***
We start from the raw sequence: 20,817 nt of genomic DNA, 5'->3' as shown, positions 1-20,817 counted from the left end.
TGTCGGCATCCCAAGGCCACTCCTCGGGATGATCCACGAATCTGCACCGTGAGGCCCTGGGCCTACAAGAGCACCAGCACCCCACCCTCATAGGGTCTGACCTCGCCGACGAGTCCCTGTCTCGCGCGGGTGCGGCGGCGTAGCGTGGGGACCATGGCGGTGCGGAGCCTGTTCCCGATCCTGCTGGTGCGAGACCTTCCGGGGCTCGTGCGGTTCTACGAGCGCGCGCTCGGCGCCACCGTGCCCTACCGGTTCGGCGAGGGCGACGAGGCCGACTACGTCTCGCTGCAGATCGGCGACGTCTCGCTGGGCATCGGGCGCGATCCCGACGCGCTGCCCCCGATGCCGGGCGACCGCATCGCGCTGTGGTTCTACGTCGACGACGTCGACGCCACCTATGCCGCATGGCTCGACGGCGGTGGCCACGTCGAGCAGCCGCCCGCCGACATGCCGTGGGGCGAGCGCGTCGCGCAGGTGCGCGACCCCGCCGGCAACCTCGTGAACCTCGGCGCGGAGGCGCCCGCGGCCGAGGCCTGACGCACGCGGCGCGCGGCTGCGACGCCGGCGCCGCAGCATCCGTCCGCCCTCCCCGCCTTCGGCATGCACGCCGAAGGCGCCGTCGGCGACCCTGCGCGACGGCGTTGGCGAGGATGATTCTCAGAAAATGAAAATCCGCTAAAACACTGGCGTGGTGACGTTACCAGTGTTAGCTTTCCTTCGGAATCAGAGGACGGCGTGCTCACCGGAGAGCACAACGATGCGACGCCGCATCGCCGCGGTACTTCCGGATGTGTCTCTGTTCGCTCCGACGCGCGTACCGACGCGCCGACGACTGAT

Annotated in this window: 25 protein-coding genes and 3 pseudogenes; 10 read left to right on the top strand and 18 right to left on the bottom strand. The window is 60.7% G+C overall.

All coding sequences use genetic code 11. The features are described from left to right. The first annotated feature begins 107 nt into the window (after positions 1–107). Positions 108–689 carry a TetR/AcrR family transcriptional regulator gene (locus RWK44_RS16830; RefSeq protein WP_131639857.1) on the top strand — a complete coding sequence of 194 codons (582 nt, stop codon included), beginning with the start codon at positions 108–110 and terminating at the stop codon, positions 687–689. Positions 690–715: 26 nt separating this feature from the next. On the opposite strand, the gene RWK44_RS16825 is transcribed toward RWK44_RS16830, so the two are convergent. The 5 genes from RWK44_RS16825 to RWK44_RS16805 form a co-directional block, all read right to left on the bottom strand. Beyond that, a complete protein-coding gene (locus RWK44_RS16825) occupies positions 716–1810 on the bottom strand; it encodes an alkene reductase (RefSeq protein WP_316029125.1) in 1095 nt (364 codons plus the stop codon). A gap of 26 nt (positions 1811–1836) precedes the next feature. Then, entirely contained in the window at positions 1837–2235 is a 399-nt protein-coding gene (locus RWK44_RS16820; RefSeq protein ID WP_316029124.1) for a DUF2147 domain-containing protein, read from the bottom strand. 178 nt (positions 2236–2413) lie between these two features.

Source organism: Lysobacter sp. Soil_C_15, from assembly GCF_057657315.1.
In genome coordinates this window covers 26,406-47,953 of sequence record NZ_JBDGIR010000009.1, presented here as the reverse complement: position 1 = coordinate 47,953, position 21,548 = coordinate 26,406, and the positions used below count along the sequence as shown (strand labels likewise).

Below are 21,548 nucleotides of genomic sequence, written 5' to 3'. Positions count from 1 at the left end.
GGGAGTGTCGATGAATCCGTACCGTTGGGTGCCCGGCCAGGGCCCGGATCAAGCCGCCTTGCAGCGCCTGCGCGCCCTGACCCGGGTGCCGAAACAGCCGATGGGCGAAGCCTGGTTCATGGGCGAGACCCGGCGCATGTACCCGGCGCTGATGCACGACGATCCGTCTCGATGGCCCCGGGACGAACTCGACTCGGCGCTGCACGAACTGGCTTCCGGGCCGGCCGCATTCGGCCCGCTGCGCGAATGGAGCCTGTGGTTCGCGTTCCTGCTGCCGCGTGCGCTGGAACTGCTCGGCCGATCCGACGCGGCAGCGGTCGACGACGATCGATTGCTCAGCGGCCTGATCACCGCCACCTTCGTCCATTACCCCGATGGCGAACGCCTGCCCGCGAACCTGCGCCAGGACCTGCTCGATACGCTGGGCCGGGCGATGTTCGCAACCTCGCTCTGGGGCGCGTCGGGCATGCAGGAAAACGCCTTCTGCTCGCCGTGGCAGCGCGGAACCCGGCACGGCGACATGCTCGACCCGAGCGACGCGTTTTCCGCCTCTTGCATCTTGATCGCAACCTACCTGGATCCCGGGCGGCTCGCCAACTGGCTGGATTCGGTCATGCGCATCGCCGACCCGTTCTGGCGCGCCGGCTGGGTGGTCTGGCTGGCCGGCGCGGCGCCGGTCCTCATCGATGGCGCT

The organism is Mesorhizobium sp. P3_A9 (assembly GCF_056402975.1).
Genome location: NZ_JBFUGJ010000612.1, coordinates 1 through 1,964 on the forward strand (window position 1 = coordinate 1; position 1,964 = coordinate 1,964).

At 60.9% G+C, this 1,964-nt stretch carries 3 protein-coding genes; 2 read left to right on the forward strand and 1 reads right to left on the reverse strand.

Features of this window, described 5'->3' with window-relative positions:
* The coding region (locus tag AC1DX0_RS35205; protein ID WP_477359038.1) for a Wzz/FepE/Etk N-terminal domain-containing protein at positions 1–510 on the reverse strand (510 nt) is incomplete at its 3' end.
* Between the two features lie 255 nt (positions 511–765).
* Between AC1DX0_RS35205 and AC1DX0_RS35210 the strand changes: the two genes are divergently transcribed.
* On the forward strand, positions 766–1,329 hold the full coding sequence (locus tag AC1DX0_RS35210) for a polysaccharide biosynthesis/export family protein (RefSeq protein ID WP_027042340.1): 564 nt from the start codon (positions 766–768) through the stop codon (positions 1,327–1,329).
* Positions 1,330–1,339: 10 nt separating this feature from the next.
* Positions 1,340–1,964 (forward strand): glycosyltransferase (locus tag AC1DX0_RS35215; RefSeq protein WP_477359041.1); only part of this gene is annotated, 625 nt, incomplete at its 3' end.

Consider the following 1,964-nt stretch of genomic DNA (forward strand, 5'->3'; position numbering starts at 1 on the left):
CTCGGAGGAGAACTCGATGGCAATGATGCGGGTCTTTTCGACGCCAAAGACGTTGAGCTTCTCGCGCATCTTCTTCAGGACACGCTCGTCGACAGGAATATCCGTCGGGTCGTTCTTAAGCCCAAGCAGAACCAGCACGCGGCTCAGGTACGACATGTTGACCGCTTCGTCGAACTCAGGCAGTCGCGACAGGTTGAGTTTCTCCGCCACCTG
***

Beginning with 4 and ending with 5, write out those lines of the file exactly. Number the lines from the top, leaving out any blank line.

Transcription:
All coding sequences use genetic code 11. The features are described from left to right. The first annotated feature begins 107 nt into the window (after positions 1–107). Positions 108–689 carry a TetR/AcrR family transcriptional regulator gene (locus RWK44_RS16830; RefSeq protein WP_131639857.1) on the top strand — a complete coding sequence of 194 codons (582 nt, stop codon included), beginning with the start codon at positions 108–110 and terminating at the stop codon, positions 687–689. Positions 690–715: 26 nt separating this feature from the next. On the opposite strand, the gene RWK44_RS16825 is transcribed toward RWK44_RS16830, so the two are convergent. The 5 genes from RWK44_RS16825 to RWK44_RS16805 form a co-directional block, all read right to left on the bottom strand. Beyond that, a complete protein-coding gene (locus RWK44_RS16825) occupies positions 716–1810 on the bottom strand; it encodes an alkene reductase (RefSeq protein WP_316029125.1) in 1095 nt (364 codons plus the stop codon). A gap of 26 nt (positions 1811–1836) precedes the next feature. Then, entirely contained in the window at positions 1837–2235 is a 399-nt protein-coding gene (locus RWK44_RS16820; RefSeq protein ID WP_316029124.1) for a DUF2147 domain-containing protein, read from the bottom strand. 178 nt (positions 2236–2413) lie between these two features.

Source organism: Lysobacter sp. Soil_C_15, from assembly GCF_057657315.1.